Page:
The Santa Ynez Valley in Southern California brands itself as bucolic wine country, a mix between grape-covered hills and Old West charm. The Chamber of Commerce touts the hospitality and diversity of the valley's few thousand residents, but one thing that isn't mentioned in the Chamber's materials is the Chumash Casino Resort, a business run by the government of the Santa Ynez Band of Chumash Indians that made a reported $366 million in revenue in 2008.
The government of the Tribe, which claims 249 on-reservation members, is attempting to acquire relatively autonomous federal trust status for a greater proportion of the Tribe's historic land.
The Court of Appeal has upheld an environmental impact report dealing with mining in a dry riverbed in Santa Barbara County.
Troesh Materials, Inc. submitted an application to the County of Santa Barbara ("County") to operate a new mine within the dry bed of the Cayuma River. The mine would be positioned away from the active streambed and roughly 1,500 feet upstream from an existing, active mine. Potential excavation could proceed to a maximum depth of 90 feet, with an average production of 500,000 cubic yards per year.
A State Lands Commission policy prohibiting development seaward of the most landward historical position of the mean high tide line was an invalid underground regulation because it was not promulgated as a regulation pursuant to the Administrative Procedures Act, the Third District Court of Appeal has ruled.
An appellate court has blocked a proposed Santa Barbara housing subdivision because the city did not receive of voter approval of an access road and bridge on city-owned open space land, as required by a 1982 initiative.
In the 100 years since the initiative and referendum powers have become part of the local land use planning and development legal framework, voters have used these populist elements of democracy to shape growth. The case from the City of Santa Barbara illustrates a variation on the intersection of planning and voter control.
After nearly a decade of conflict, Adam Bros. Farming, Inc.'s quest to receive compensation from the County of Santa Barbara has finally come to an end with a Ninth Circuit ruling in favor of the county.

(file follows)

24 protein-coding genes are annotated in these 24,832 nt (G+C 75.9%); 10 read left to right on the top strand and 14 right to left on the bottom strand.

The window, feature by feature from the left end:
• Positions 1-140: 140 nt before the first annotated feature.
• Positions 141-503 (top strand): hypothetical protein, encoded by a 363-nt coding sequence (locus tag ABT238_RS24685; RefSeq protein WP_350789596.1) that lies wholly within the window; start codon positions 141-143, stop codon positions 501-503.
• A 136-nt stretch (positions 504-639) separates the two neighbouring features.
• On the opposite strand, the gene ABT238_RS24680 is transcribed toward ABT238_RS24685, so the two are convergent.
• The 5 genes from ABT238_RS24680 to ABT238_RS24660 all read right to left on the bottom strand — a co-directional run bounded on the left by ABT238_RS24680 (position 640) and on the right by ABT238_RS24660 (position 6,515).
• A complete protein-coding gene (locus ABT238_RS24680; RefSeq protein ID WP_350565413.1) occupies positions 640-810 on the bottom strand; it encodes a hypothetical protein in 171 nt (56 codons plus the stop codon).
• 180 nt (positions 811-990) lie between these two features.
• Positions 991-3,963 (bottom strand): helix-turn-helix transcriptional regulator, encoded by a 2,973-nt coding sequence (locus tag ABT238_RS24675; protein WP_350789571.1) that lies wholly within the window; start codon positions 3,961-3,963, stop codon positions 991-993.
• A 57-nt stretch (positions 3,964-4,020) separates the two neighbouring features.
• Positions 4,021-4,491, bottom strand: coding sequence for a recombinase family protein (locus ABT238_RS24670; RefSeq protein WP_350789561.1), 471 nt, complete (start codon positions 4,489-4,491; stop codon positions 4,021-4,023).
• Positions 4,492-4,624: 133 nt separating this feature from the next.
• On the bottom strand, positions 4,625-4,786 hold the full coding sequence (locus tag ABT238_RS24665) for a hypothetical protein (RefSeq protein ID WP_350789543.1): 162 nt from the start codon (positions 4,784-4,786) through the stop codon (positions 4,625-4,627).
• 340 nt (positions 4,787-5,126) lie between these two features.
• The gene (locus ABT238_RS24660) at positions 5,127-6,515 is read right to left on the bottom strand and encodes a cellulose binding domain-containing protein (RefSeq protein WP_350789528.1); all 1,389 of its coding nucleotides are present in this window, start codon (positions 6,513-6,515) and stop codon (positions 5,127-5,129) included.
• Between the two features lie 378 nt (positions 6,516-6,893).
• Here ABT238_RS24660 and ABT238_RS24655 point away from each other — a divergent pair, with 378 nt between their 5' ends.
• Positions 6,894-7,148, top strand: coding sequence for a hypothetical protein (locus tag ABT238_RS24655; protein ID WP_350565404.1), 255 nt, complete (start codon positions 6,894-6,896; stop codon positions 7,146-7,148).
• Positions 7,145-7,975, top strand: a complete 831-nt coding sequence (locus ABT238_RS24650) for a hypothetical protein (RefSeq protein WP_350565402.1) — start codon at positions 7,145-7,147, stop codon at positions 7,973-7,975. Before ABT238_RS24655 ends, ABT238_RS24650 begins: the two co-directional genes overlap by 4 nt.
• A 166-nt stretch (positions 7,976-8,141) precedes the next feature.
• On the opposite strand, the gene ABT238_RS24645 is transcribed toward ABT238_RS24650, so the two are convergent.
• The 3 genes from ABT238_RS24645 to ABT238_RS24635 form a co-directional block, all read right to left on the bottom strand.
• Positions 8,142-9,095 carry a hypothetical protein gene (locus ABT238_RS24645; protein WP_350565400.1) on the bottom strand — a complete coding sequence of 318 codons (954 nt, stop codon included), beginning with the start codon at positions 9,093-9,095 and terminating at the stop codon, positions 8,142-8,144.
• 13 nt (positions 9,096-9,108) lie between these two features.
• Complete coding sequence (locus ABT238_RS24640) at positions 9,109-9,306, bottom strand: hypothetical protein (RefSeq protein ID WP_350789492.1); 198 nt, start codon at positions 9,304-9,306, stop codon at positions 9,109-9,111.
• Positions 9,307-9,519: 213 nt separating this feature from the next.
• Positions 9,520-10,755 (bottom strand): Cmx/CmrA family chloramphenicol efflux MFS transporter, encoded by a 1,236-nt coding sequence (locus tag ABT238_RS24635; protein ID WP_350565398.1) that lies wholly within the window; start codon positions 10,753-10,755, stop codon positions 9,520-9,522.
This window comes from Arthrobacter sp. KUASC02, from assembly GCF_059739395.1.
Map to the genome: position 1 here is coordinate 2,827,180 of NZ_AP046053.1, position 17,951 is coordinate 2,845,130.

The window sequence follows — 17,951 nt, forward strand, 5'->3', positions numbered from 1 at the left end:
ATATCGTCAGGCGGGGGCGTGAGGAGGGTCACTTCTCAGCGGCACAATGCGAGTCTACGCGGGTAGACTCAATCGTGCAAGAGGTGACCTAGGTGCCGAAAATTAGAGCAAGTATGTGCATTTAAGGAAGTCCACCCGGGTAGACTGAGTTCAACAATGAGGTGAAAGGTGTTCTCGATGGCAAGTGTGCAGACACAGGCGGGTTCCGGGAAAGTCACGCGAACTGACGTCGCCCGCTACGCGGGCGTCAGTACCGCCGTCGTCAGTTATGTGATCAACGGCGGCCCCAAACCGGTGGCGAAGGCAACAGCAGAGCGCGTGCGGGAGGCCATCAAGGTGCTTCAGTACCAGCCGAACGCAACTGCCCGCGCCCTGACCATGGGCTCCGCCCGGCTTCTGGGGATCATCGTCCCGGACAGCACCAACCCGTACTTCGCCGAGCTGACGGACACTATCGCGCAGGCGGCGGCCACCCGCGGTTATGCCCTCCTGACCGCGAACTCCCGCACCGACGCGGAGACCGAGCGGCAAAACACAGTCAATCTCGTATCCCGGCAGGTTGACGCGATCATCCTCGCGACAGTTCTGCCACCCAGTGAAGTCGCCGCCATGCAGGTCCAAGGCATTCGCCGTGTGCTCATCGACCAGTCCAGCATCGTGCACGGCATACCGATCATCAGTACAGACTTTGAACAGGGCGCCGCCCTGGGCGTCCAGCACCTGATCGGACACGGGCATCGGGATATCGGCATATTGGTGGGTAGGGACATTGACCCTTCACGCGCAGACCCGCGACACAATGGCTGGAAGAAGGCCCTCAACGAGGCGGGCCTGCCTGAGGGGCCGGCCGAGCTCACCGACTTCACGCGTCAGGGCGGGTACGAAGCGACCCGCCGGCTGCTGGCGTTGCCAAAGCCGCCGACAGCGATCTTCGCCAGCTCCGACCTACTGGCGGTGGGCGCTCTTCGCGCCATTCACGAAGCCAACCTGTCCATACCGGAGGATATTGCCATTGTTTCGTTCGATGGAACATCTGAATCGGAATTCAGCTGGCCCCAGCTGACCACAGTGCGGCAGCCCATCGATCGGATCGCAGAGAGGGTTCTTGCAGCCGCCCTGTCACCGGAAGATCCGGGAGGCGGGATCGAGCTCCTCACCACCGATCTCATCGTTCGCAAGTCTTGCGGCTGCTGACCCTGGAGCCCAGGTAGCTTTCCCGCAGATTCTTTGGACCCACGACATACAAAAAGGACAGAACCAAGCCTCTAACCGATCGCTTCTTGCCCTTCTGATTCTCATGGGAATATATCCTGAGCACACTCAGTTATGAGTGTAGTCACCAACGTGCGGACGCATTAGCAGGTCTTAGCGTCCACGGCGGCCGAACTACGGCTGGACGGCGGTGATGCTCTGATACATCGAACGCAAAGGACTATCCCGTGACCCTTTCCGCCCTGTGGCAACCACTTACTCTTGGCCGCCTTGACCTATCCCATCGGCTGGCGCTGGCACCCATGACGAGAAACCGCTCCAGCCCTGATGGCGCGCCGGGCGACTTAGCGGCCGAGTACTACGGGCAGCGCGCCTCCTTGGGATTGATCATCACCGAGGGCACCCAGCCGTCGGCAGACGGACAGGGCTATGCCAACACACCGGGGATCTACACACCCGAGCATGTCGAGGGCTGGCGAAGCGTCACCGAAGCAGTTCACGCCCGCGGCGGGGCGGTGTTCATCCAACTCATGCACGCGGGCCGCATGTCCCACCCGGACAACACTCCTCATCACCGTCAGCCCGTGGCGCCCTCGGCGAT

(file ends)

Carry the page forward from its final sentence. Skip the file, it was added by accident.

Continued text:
In 1999 the county had ordered Adams Bros. to cease farming on 95 of its 286 acres near Orcutt because those 95 acres had been designated as wetlands. Adam Bros. originally brought suit in California Superior Court claiming that the wetlands designation was faulty, that it decreased the value and usefulness of their farmland, and that it violated the federal Equal Protection, Due Process and Takings clauses. Adam sought damages and declaratory and injunctive relief.
What appeared last fall to be a major win for property rights advocates may have been a fleeting victory. Earlier this month, an en banc panel of the Ninth U.S. Circuit Court of Appeals decided to rehear a rent control case from the City of Goleta, meaning the earlier ruling in favor of the property owner is wiped out.
Two separate California Environmental Quality Act lawsuits over unrelated measures that raised revenue for transportation purposes have been thrown out by the state Court of Appeal. One case involved a half-cent sales tax in Santa Barbara County. The other concerned a Los Angeles bus fare increase.
The Santa Barbara County Association of Governments did not illegally campaign for a ballot measure to fund transportation projects, the Second District Court of Appeal has ruled. By preparing a transportation plan and making presentations to member agencies and the public about the benefits of a proposed sales tax extension, the Association of Governments was simply performing its duty, the court determined.
A three-judge panel of the Ninth Circuit has dismissed as moot an animal rights group's challenge of the environmental review documents for a program in which the National Park Service eradicated feral pigs on Santa Cruz Island.